One of the most predominant aspects of Oklahoma history, and biggest influence
from the past, is the Native American culture. Visitors learn countless interesting
facts about Oklahoma by visiting the many attractions
illustrating exactly how Native Americans influenced the state. Though younger
than many other states in America, the history of Oklahoma spans back to the
mid- sixteenth century when the first Spanish explorer discovered the vast area.
First renowned as a component of the Louisiana Purchase of 1803, the region
was eventually named Oklahoma and declared an individual state later on in the
In the early nineteenth century, a group of native tribes known as the Five Civilized Tribes, were sent and segregated to newly established Indian Territory and redistributed in different areas after ancestral lands were taken by federal and state governments. The trail the Native Americans were forced down was infamously known as "The Trails of Tears." This trail is the most prominent aspect of Cherokee history in Oklahoma today. The hardships of a sudden and harsh dislocation created much suffering among the Native American people, yet over time, as a community, they adjusted to their new lives and new, lesser status. As they recouped their losses and regained strength as a people, the "Golden Age" of the native people emerged and their culture and newly formed associations led them to the forefront of Indian Territory and beyond.
The dawn of the cowboy era emerged when the cattle industry boomed in the late nineteenth century. There are many interesting facts about Oklahoma during this period. There was a major expansion toward the west, forcing the enactment of several treaties, once again taking away allotted tribal land and forcing tribes to make do with even less property. Opened to white settlement, Indian Territory was slowly auctioned off and the entire western area later became Oklahoma Territory, Oklahoma meaning "red person." At the peak of the twentieth century in the history of Oklahoma, a mass influx of immigrants began settling even more land. Irish, Slavic, German, and Polish natives were the main immigrant groups, as well as a large number of African Americans, once slaves to the tribes.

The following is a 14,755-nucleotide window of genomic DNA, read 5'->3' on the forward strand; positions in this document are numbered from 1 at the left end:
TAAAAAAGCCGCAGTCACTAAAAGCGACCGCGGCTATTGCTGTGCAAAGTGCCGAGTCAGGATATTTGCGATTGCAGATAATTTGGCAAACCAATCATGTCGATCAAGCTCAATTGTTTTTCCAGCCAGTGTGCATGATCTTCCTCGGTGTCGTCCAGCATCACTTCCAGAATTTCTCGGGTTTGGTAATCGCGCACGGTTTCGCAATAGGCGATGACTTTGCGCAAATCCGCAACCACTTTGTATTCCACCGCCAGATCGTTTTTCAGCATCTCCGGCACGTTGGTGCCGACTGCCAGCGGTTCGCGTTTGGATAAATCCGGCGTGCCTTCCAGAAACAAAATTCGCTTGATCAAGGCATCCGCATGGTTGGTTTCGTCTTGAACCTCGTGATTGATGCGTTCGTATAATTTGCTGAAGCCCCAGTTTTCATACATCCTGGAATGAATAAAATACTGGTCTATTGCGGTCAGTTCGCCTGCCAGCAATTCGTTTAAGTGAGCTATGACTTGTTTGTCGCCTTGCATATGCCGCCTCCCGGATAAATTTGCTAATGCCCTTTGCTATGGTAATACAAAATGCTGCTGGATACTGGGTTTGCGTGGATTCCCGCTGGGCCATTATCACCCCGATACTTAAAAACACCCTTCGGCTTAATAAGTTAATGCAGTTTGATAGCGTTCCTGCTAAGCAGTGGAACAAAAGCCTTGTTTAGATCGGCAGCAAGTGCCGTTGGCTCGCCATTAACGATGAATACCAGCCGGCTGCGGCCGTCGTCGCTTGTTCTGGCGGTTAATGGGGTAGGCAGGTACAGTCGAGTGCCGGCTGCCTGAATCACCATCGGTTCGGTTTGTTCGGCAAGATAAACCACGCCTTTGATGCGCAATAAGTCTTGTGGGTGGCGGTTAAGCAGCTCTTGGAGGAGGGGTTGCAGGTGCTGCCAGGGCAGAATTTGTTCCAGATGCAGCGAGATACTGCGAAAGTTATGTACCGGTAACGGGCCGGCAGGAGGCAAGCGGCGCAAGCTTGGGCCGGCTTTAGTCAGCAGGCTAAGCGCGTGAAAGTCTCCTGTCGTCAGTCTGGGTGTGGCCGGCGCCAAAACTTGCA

Once Oklahoma became the 46th state in November of 1907, the history of Oklahoma officially began. During this time massive oil wells were discovered and Oklahoma became famously known as an area in which to gain significant wealth. Seeking vast fortunes, came people from far and wide which created thriving industries in cities like Oklahoma City, Ponca City, Tulsa, and Bartlesville.
Perhaps one of the most fascinating aspects of the history of Oklahoma illustrates the past of the first African Americans in the state. First transported and used as slaves by tribal nations, African Americans later arrived as farmers, cowboys, and settlers. By the time the region became an official state, African Americans were stronger in number than European immigrants and native tribes. This led to strong black settlements statewide where some of the worlds best and most famous jazz musicians were born.
Another of the most fascinating parts of Oklahoma history is how the position of African American soldiers in the Civil War was completely left out of official history texts. This fact is one of the most intriguing and surprising facts about Oklahoma history. Present in battles at both Honey Springs and Muskogee, African Americans fought bravely alongside white soldiers. It's these events that brought forward a new bill passed after the end of the Civil War providing black troops with mandatory provisions. These soldiers eventually became known as "Buffalo Soldiers" near the twentieth century and played a helping hand fighting cattle thieves and bandits, building protective forts, and staving off revolutionaries.
From all of this fascinating history of Oklahoma, much of the good in the
past still lives on in the thirty-nine native nations and tribes of Native Americans
with their main bases still located in Oklahoma. The state has long been of
interest to those curious about the many interesting facts about Oklahoma history
and the regions, monuments, and preserved settlements that stand as testaments
to many significant eras. Today, aside from history, there are a wealth of great
aspects to enjoy and things
to do in Oklahoma. From the state capital of Oklahoma City, and travel to
the many exciting cities and small towns beyond, Oklahoma
vacations offer a great medley of destinations and activities ideal for